The government through the media regulatory bodies are supposed to be in full control of the media content as any negative information about the market trends is capable of creating a sense of panic which can be very detrimental to the economy. This can result into the investors moving funds away from stocks to less risky investments. If such an action takes place, then the stock prices are even depressed further. Thus the government through bodies like the Media Council of Kenya, Communications Authority of Kenya and the likes should vet all information especially stocks market information before it is out to the public.

The findings of this study set a ground for further research in a number of areas. Firstly, seasonal anomaly has not been exhaustively dealt with especially in listed firms in NSE. Further research should be carried out to find out the occurrence of seasonality on hourly, daily, weekly and annually basis in the NSE. With this, then researchers and scholars will have a ground to carry out further researches.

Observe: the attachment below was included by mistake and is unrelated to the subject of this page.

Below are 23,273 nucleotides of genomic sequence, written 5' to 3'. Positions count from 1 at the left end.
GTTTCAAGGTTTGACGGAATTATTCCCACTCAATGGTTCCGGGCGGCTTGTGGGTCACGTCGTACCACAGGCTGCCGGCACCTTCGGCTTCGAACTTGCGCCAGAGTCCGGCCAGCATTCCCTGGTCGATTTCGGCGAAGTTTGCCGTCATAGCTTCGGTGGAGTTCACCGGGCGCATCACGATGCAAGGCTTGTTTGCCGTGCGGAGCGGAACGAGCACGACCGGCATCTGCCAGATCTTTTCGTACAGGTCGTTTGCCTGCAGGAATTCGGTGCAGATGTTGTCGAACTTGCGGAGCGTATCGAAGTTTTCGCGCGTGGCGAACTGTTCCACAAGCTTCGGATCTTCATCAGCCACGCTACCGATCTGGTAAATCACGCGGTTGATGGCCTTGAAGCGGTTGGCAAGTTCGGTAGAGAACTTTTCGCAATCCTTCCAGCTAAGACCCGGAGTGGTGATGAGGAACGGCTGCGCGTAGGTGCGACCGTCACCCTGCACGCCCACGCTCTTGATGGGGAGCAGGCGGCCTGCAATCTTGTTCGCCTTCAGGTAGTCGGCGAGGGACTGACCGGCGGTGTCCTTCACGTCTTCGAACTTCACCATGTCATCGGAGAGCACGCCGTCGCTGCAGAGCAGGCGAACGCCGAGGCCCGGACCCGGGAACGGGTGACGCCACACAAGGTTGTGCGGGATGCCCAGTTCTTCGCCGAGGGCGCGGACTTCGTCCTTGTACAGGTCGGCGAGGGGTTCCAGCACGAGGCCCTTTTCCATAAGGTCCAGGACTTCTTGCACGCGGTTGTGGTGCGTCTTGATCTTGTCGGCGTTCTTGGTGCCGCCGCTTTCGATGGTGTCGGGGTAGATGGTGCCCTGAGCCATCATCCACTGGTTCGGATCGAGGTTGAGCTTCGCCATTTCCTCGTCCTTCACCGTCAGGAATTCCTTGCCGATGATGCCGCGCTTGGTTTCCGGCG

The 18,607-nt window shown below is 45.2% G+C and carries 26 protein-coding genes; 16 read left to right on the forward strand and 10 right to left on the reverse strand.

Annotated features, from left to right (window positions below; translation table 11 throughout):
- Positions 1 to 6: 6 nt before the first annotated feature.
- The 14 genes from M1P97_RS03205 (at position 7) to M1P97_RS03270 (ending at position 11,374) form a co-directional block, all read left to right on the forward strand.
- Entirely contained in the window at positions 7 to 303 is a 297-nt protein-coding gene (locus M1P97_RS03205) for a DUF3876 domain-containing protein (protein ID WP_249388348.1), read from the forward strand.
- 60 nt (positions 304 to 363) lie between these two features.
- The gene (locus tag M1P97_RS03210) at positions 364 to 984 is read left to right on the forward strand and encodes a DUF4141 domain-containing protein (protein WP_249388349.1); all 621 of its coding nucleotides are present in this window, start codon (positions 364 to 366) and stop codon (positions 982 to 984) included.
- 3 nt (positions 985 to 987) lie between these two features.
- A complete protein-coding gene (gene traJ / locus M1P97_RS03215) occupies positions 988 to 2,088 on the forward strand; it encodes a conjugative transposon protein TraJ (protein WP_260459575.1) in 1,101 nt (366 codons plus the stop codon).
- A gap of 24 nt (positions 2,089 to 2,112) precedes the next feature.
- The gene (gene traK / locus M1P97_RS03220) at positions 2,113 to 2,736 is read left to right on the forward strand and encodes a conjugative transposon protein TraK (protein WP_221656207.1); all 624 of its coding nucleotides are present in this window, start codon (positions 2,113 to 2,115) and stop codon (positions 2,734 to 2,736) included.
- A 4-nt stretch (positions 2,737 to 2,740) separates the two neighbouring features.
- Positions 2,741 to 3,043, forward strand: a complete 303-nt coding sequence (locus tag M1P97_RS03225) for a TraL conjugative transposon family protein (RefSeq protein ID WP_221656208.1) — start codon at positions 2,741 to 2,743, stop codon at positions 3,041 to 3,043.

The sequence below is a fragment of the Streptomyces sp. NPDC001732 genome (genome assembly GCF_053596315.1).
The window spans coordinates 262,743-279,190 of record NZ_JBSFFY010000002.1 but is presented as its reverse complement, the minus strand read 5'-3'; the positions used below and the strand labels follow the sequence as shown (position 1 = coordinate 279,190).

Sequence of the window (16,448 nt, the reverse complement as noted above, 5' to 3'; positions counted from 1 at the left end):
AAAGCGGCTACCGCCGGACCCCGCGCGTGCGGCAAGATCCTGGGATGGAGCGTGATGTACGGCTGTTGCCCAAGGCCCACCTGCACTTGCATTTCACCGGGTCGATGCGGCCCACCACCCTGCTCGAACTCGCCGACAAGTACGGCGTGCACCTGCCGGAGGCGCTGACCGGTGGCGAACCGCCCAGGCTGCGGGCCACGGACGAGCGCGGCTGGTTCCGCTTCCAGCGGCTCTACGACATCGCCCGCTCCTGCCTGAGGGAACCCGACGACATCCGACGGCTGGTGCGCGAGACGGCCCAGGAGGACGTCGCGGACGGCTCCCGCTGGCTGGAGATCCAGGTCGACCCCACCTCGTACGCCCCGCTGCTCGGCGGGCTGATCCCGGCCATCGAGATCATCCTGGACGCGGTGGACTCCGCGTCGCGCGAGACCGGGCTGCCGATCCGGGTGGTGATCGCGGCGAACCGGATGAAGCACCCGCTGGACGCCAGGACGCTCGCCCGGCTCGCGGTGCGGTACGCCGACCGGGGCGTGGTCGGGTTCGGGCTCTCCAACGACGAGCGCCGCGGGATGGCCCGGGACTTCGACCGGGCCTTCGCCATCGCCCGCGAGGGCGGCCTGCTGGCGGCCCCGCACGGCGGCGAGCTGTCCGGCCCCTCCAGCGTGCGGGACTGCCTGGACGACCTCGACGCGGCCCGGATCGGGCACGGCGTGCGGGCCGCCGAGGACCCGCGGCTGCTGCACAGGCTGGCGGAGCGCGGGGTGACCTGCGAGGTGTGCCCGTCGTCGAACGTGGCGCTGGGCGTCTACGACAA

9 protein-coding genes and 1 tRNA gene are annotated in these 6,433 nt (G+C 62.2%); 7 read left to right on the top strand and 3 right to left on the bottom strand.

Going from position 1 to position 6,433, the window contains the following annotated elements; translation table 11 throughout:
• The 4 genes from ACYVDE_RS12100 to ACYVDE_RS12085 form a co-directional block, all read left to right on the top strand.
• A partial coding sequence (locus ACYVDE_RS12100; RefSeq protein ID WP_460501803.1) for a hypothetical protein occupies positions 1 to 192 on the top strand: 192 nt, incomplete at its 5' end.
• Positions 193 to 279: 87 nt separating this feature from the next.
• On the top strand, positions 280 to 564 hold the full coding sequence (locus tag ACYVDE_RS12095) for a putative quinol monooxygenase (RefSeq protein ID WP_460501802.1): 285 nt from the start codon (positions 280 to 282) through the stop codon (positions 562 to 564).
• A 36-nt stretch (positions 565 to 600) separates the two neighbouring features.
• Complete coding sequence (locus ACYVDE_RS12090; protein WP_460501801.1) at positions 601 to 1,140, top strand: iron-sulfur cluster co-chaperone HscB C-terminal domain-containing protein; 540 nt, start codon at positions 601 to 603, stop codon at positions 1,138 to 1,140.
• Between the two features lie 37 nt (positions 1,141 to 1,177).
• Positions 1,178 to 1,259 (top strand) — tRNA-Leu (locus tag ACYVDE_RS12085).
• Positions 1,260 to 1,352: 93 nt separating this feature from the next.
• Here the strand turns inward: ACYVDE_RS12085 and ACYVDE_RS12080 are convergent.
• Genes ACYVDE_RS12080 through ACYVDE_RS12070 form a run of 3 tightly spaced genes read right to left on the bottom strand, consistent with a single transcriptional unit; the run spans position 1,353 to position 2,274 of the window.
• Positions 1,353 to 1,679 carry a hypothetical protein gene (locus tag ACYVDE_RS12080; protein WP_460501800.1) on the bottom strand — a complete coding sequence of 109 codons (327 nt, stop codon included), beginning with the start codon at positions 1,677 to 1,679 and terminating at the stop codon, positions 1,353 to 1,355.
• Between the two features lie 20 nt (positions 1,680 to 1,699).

Acknowledgements

The success and completion of this proposal is indebted to both my supervisors, Dr. Tobias Olweny and Dr. Tabitha Nasieku. I also appreciate all the lecturers of Jomo Kenyatta University of Agriculture and Technology especially the CBD Campus, Nairobi who willingly and with utmost good faith bestowed their knowledge throughout my study.

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[7]  Aly, H., Mehdian, S. and Perry, M. J., An analysis of the day-of-the-week effects in the Egyptian stock market. International Journal of Business, 9(3), 113-137. 2004.
In article      
 
[8]  Hossain, F., Day of the Week Effect in Dhaka Stock Exchange: Evidence From Small Portfolios of Banking Sector. Jahangirnagar Review, Part II: Social Science, 18, 73-82. 2004.
In article      
 
[9]  Schwert, G.W., “Anomalies and Market Efficiency”, Handbook of the Economics of Finance, 937-972. 2002
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[10]  Boudreaux, Denis O., The Monthly Effect in International Stock Markets: Evidence and Implications. Journal of Financial Strategic Decisions, 8(1) 15-19. 1995.
In article      
 
[11]  Karadžić, V. and Vulić, T. B., The Montenegrin Capital Market: Calendar anomalies. Economic Annals, LVI (191), 107-121. 2011.